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ANGOLA: Churches urged to join fight against HIV/AIDS

Photo: IRIN
Church leaders in Angola have been urged to play a proactive role in fighting the HIV/AIDS pandemic
Luanda, 30 January 2004 (PlusNews) - The development agency, Christian Aid, is stepping up a campaign to get church and faith leaders to join the fight against the rising incidence of HIV/AIDS in Angola.

The UK-based group plans to integrate HIV/AIDS awareness into its current post-conflict food security activities, and believes the church should play a much bigger role in helping people learn about and live with the virus, rather than fuelling the stigma and prejudice that envelops it.

Angola has an estimated adult prevalence rate of between five and seven percent - relatively low compared to many of its southern African neighbours - but UNICEF believes that only 12 percent of females aged between 15 and 24 years are armed with sufficient knowledge to protect themselves against the virus.

Bringing Angola up-to-date in terms of current HIV/AIDS awareness, particularly in the remote rural communities, is vital to curbing the spread of the disease and requires the input of civil society, and church groups in particular.

"The reality is that there is no community which does not have the support of some religious body," said the Reverend Jape Heath, who heads the African Network of Religious Leaders Living with or Affected by HIV and AIDS (ANERELA).

His group, which is backed by Christian Aid, took part in a conference organised by Christian Aid and the Association for Justice Peace and Democracy (AJPD), a human rights NGO, held this week in the capital, Luanda.

Heath, who is himself living with the HIV virus, told IRIN: "It doesn’t matter where that community is, how rural it is - churches are everywhere. The church has become a very effective tool in being able to reach people in the remotest areas."

In the past, certain religious leaders had often fuelled the stigma by describing AIDS as "God's punishment" for sinful behaviour.

"There's a little formula which operates in people's minds, knowingly or unknowingly, and that is, 'AIDS equals sex, equals sin, equals death'. There's immediately a stigma which says 'you must have had illicit sex, that's how you got it, that is sinful' and therefore there's a condemnation," he said.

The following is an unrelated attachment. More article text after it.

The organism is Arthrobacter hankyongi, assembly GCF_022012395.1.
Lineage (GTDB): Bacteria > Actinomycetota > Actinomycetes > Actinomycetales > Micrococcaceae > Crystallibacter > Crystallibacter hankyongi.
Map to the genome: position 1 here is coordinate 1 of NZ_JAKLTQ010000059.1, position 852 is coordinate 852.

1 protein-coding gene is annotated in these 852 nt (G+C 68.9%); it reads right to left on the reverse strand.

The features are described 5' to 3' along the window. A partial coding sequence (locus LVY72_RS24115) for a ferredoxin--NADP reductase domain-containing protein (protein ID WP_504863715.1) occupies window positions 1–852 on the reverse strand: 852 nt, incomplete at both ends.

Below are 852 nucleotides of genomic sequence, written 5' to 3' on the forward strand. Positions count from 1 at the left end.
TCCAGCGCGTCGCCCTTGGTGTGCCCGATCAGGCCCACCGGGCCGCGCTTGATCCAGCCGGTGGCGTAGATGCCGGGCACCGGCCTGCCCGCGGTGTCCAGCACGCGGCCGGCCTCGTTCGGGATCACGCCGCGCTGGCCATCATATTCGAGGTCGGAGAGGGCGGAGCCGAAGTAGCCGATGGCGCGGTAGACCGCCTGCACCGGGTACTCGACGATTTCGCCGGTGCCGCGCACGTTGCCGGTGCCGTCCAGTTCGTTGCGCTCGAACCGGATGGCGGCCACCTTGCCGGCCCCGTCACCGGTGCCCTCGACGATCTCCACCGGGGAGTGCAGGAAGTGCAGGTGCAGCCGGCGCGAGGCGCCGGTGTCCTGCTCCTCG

"We in ANERELA believe very strongly that the church is responsible for much of the stigma around HIV and AIDS. It is only from within the church that we can adequately address this stigma," he added.

Rachel Baggaley, the head of Christian Aid's HIV unit, has been involved in the organisation's 156 AIDS programmes around the world.

"We've learned from experience in other countries that, actually, the church is part of the problem. Church leaders often stigmatise people living with HIV and are not compassionate or open about HIV. The church and other faith-based organisations have a massive role to play in HIV prevention and care," she told IRIN.

The conference marked a first step in Christian Aid's plans to find faith leaders living with HIV and work with them, individually or on a group basis, to teach them how to live openly with their HIV status.

"It's not ANERELA's purpose to force any religious leader to disclose their HIV status," Heath said. "What we try to do is to build their capacity as people to, firstly, accept their HIV status, understand it, and how they can live positively with their HIV status, and then train them in their congregations, their communities and their country as a whole."

Baggaley commented: "[This] can really help to break down barriers, break down the stigma and realise that HIV is not a 'them and us' situation. Everybody – in Angola or anywhere – can be at risk from HIV."

Both Baggaley and Heath were surprised at the ignorance and intolerance shown by conference participants - 30 percent thought it possible to catch HIV from a toothbrush.

"It was really quite astonishing at this meeting that a significant number of participants felt that a priest living with HIV should not perform the same duties as a priest who was not living with HIV," Baggaley said.

"Another striking thing was that there was a slightly condemnatory attitude towards people with HIV, yet a complete unwillingness to be tested. That's the kind of attitude one would have found in other countries in the region five or 10 years ago," she commented.

Bridging the knowledge gap will not be the only hurdle. Many Angolans simply have more pressing issues to deal with. "The real difficulty in Angola is that there is so much to do in every other field. People need food, people need education ... you've got every other problem," Baggaley said.

"If people are hungry, HIV that will cause them problems in 10 years time is not a priority. But in long-term development problems, if you don’t address HIV ... you will get a very significant proportion of your productive population dying."

According to Baggaley, if no steps taken now, the HIV prevalence rate could possibly rise to 20 percent or even more in the next five years. "We will have to have a really quick learning curve if we are going to prevent a rapid epidemic."

Last November, the Angolan government and the United Nations launched a national strategic plan, but ANERELA and Christian Aid said the plan would stand a better chance of success if civil society and church leaders were involved.

"There's a unique opportunity in Angola, while the prevalence is as low as it is, to make sure that it stays that way," Heath said.

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[This report does not necessarily reflect the views of the United Nations]

Other OCHA Sites
United Nations - OCHA
DFID - UK Department for International Development
Irish Aid
Swiss Agency for Development and Cooperation - SDC